Opening careers in STEM and access to space

These are exciting times for our three space companies, Virgin Galactic, The Spaceship Company and Virgin Orbit. Which is, of course, down to the talent, drive and commitment of the amazing people who work for us. 

I wanted to pick out just one of the stories about our people, in the hope that her incredible personal journey will inspire others. I’m delighted that Julia Tizard, who I first crossed paths with in Mojave in 2004, has been promoted to the position of Vice President, Virgin Galactic. 

Back then, I had flown to Mojave to watch SpaceShipOne’s XPRIZE flights. Meanwhile, Juls was at a conference in Vancouver while still a student at Manchester University. Her passion for opening access to space compelled her to rent a car and drive to a desert unknown to see for herself the first private effort to reach space. 

As I wrote to Juls upon her promotion, it was a life-changing event for us both. While finishing her doctorate in astrophysics, she persistently asked to join Virgin Galactic and did not stop until we said yes. She worked with our small team on Half Moon Street in London and emigrated to Mojave, where as operations manager she established the practices and team for our eventual commercial service in Spaceport America in New Mexico.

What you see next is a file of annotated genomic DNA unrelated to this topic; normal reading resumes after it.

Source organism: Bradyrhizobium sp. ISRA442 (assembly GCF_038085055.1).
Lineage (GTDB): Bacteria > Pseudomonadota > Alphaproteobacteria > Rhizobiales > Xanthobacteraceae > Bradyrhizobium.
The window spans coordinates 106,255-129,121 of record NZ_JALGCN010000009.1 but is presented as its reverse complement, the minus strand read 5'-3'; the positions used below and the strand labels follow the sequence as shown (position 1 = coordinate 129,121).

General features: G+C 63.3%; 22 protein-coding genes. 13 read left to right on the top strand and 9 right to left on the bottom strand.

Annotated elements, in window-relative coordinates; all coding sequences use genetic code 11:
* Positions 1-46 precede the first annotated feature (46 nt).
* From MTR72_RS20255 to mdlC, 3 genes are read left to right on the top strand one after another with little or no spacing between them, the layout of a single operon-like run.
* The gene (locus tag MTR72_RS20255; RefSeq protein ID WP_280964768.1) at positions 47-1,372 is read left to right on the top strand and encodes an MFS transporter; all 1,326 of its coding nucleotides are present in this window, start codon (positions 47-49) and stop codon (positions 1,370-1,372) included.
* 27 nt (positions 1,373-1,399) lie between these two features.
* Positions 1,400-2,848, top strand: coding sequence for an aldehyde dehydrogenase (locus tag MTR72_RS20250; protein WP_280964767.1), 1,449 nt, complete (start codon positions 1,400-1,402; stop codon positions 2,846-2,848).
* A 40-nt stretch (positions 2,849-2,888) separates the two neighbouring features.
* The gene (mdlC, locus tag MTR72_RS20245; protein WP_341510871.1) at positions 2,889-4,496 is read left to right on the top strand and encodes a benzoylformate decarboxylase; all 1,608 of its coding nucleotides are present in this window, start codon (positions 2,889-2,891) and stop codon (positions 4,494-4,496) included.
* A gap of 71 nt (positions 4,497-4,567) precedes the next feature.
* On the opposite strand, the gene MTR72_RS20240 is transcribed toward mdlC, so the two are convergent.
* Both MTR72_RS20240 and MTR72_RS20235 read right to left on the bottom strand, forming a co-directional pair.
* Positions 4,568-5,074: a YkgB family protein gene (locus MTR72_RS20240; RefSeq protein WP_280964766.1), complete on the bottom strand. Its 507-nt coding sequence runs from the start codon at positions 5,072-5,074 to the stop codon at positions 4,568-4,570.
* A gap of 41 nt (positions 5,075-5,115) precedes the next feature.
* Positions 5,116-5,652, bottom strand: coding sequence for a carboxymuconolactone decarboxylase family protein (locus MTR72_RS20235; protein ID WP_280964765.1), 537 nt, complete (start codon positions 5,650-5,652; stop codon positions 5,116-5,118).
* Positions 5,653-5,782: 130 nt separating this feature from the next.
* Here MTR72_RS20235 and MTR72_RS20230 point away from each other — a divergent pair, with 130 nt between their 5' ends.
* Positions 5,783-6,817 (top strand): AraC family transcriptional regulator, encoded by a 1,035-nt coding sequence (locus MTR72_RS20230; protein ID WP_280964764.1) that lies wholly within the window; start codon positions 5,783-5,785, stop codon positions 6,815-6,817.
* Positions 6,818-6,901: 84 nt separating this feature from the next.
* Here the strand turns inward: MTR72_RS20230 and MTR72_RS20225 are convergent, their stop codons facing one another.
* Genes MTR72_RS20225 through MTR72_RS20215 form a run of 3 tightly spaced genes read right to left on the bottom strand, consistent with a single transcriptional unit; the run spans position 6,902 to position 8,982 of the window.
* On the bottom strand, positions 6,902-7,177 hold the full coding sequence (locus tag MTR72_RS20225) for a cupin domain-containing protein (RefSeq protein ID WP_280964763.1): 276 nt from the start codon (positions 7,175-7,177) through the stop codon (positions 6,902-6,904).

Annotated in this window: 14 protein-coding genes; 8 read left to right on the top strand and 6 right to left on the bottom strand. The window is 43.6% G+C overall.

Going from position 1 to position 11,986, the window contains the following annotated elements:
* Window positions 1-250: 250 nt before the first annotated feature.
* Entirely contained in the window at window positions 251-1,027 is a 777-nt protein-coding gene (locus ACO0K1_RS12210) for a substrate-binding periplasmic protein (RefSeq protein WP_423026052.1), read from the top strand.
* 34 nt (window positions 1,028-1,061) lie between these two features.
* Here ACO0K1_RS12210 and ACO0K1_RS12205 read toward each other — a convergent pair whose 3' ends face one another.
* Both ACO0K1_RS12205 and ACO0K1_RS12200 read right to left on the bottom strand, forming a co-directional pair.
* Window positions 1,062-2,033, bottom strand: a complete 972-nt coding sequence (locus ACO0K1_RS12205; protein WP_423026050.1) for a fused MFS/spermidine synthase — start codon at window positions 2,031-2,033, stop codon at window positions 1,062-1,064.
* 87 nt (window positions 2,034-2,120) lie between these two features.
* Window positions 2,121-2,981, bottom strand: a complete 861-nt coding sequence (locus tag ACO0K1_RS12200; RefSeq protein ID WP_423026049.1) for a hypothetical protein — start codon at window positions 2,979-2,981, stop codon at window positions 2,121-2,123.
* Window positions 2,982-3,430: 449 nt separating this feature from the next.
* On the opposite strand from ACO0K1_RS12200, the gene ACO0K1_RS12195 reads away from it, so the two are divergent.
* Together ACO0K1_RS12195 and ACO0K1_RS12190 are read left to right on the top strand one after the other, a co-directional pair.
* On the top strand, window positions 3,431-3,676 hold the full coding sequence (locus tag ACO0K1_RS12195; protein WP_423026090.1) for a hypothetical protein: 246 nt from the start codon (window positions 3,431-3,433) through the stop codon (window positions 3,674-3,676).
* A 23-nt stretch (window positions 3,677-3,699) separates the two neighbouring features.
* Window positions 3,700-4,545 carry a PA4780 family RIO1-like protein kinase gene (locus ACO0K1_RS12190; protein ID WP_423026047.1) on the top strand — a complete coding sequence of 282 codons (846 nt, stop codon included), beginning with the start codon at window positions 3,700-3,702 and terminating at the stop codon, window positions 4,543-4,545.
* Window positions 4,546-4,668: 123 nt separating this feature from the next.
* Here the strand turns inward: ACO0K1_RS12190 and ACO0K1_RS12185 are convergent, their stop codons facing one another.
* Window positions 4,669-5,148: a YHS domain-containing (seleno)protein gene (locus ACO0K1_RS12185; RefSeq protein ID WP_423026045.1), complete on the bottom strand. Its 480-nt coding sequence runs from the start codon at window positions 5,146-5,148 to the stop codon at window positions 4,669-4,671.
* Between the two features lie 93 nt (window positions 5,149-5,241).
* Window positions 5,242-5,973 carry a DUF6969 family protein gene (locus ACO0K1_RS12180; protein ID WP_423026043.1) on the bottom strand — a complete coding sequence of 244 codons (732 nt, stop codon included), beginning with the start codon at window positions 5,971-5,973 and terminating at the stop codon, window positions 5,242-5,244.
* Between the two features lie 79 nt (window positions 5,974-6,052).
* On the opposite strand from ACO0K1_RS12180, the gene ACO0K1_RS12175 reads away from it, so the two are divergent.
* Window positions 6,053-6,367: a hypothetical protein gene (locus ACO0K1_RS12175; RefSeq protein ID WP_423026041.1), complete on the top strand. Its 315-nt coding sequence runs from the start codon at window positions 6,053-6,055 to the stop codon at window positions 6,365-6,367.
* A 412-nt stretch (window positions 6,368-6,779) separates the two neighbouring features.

Space brings out the best in people. Astronauts who have seen our home planet from space know that we are not defined by artificial borders and affiliations but by our shared humanity. On our home planet Earth, we can do better. All workplaces benefit from a diverse and inclusive work force, and there is much to do to recruit and retain talented engineers from underrepresented communities. A recent study indicates that we are still not seeing an increase in women pursuing STEM degrees. That will contribute to the persistent gender pay gap and slow down the pipeline of women who can earn senior leadership roles. 

Championed by leaders like George Whitesides, Mike Moses, Enrico Palermo and now Dan Hart at Virgin Orbit, we are striving to open access to STEM for a new generation of future scientists, engineers and space explorers. It’s encouraging that in an industry underrepresented by women, Virgin Galactic has appointed a female Vice-President – and just a few days ago The Spaceship Company appointed Melissa Hanson as a Vice President. Since 2012, Galactic Unite has offered scholarships and mentoring to strengthen the industry with diversity and inclusion. But we are fully aware companies all over the world, including Virgin, have more to do to acknowledge and support women professionals. 

Just as young Juls toured her father's facilities where he designed wind tunnels to test aeroplanes, the next generation are encouraged to learn more and get inspired by our work and our fleet of space vehicles. At the same time, only when young girls see top leadership roles earned and filled by women will they be inspired to study sciences and engineering and apply their creativity, communication skills and teamwork to space exploration.

I’m excited to see our businesses continue that work in the years to come. And I’m looking forward to standing by Juls and Melissa and the team’s side in future flight tests!

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